This is my Dichotomy – I want to be healthier but I love food and wine. This has always been the case and to be honest, I’m ok with it. Although I am happy to eat healthily and make small tweaks to my diet or eating habits, I will never be able to fully change the fact that I enjoy indulging in good food and good wine. So instead I’ve decided to research the subject enough until I can justify my own actions and convince myself I don’t need to reach for the kale smoothie. Being healthy doesn’t mean no wine, it means drinking smarter and after all, that is exactly what we are all about at The Wine Ed Co.

Alcohol in wine

Let us be clear, no matter what the alcohol content of the wine is, over-drinking is over-drinking. However, if you’re being sensible, a glass or two of low alcohol wine can be a lovely treat which is relatively good for you. The alcohol content of a wine is dependent on the amount of sugar in the grapes at harvest time. With that in mind there are two main factor to consider, the climate and the grape variety.

As a general rule, cooler climates will tend to produce low alcohol wine, meaning that places like England, Northern France, Austria, Germany and Southern New Zealand all have the potential to produce low alcohol wines. With regards to grape varieties, the varieties which tend to grow well in these climates normally produce low alcohol wines. Riesling is capable of producing brilliant low alcohol wines and many of them are now produced in a dry style. The English variety Bacchus is also known for producing good quality low alcohol wines.

Low alcohol red wines are harder to find, however, pinot noir tend to be a good variety to keep an eye out for. In particular, New Zealand and Romania are good sources of cool climate Pinot noir at a reasonable price.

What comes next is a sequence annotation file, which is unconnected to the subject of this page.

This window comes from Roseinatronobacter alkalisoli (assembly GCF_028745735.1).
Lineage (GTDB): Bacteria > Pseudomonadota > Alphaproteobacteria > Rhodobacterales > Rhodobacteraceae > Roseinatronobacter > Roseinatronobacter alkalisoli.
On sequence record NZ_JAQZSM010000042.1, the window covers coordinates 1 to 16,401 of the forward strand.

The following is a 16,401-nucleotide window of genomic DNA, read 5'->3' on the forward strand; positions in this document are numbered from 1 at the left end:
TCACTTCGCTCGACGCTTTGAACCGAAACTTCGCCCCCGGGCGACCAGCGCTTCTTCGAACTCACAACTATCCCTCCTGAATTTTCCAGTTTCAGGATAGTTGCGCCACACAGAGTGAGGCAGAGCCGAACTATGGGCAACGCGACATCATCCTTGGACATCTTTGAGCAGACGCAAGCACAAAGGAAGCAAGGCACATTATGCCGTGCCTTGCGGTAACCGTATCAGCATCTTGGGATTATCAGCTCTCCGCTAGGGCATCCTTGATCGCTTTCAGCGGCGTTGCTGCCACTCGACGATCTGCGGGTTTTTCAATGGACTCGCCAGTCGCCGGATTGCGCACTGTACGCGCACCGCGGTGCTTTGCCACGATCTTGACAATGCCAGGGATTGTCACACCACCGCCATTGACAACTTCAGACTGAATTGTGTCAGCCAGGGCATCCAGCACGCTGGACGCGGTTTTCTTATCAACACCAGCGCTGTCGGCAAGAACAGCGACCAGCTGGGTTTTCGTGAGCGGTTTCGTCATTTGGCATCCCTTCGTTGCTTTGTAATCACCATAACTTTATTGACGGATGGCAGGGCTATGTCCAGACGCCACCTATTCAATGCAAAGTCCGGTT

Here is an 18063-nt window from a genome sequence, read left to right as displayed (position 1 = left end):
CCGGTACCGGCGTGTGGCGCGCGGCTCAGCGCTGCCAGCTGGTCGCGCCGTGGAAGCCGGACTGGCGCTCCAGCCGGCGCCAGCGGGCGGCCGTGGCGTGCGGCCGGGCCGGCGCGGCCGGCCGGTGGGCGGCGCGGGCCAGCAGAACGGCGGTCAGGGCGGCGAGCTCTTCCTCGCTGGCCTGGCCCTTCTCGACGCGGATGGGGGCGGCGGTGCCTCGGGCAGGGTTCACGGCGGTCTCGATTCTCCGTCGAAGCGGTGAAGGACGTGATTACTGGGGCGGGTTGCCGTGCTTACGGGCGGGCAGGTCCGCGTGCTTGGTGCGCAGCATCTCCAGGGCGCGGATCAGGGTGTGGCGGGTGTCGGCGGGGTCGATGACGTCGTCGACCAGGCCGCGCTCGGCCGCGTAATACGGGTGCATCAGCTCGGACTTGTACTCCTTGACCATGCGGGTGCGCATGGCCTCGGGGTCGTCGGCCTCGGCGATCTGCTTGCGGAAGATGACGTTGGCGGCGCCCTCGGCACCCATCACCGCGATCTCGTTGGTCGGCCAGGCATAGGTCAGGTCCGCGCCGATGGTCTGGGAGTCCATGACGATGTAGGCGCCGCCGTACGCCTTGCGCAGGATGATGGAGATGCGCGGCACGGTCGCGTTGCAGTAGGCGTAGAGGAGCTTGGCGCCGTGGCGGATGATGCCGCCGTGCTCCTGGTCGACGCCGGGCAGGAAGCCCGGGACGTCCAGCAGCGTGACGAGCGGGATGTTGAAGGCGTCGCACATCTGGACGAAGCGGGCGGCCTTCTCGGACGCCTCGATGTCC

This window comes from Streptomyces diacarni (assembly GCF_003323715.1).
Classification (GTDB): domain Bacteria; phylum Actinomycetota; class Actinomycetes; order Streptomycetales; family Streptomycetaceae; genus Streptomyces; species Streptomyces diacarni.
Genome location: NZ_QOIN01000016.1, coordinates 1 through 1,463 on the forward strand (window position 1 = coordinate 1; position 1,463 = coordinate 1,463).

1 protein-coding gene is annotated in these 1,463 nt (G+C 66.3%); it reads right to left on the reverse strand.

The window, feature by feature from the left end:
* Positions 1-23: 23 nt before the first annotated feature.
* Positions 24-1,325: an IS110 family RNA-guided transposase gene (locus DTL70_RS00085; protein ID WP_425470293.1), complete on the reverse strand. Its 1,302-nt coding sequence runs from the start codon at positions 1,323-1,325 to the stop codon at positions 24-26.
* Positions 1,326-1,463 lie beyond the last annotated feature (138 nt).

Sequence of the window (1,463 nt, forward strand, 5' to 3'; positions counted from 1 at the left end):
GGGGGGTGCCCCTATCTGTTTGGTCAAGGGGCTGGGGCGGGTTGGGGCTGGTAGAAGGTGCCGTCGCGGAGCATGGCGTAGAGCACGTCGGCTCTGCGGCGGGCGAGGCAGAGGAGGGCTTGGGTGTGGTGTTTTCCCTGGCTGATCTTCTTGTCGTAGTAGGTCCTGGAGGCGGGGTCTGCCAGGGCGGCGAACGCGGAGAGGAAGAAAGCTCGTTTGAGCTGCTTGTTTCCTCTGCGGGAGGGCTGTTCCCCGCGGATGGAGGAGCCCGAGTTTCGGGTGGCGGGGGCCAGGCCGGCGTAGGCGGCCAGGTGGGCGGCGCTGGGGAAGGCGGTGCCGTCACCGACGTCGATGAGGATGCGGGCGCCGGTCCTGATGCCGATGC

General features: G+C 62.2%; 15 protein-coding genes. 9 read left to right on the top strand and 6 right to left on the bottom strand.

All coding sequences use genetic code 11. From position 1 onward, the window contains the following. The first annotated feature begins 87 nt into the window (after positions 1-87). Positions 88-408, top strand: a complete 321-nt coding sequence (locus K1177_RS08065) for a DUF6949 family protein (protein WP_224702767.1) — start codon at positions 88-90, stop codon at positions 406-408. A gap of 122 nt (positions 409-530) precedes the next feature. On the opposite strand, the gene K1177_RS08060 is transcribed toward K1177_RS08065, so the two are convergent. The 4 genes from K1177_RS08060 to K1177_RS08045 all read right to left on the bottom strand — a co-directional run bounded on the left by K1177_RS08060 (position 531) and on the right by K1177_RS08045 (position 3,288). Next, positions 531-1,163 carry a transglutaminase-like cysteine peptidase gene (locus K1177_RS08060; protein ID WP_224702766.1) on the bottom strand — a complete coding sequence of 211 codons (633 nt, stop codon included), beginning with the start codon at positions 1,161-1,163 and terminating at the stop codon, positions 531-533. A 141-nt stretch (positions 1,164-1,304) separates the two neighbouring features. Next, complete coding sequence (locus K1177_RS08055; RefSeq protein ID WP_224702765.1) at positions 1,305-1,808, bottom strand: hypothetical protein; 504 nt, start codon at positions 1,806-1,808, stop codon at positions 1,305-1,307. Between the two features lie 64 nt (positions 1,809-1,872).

Organic Wines

Organic wines are wines which are produced without the use of artificial or synthetic chemicals, such as herbicides and pesticides. While choosing to drink organic wine is definitely a healthier choice for the environment, It is not necessarily a healthier choice for you. The main difference to the individual is the absence of Sulphur Dioxide, which is a sterilising agent. Sulphur Dioxide is also the main contributor (apart from over-drinking) to a terrible wine headache. Therefore, if you spend a lot of mornings in December wearing sunglasses indoors and hiding from the world, a move to organic wine might be a good call. Chile is a fantastic source of organic wine at reasonable prices, and with the demand for organic wines increasing, this is something we are sure to see more of in 2017.

In “How to be a healthy Wine lover – part 2” we will look at the French paradox and Sardinia’s Blue zone, proof that cultures ingrained with wine consumption can be healthy.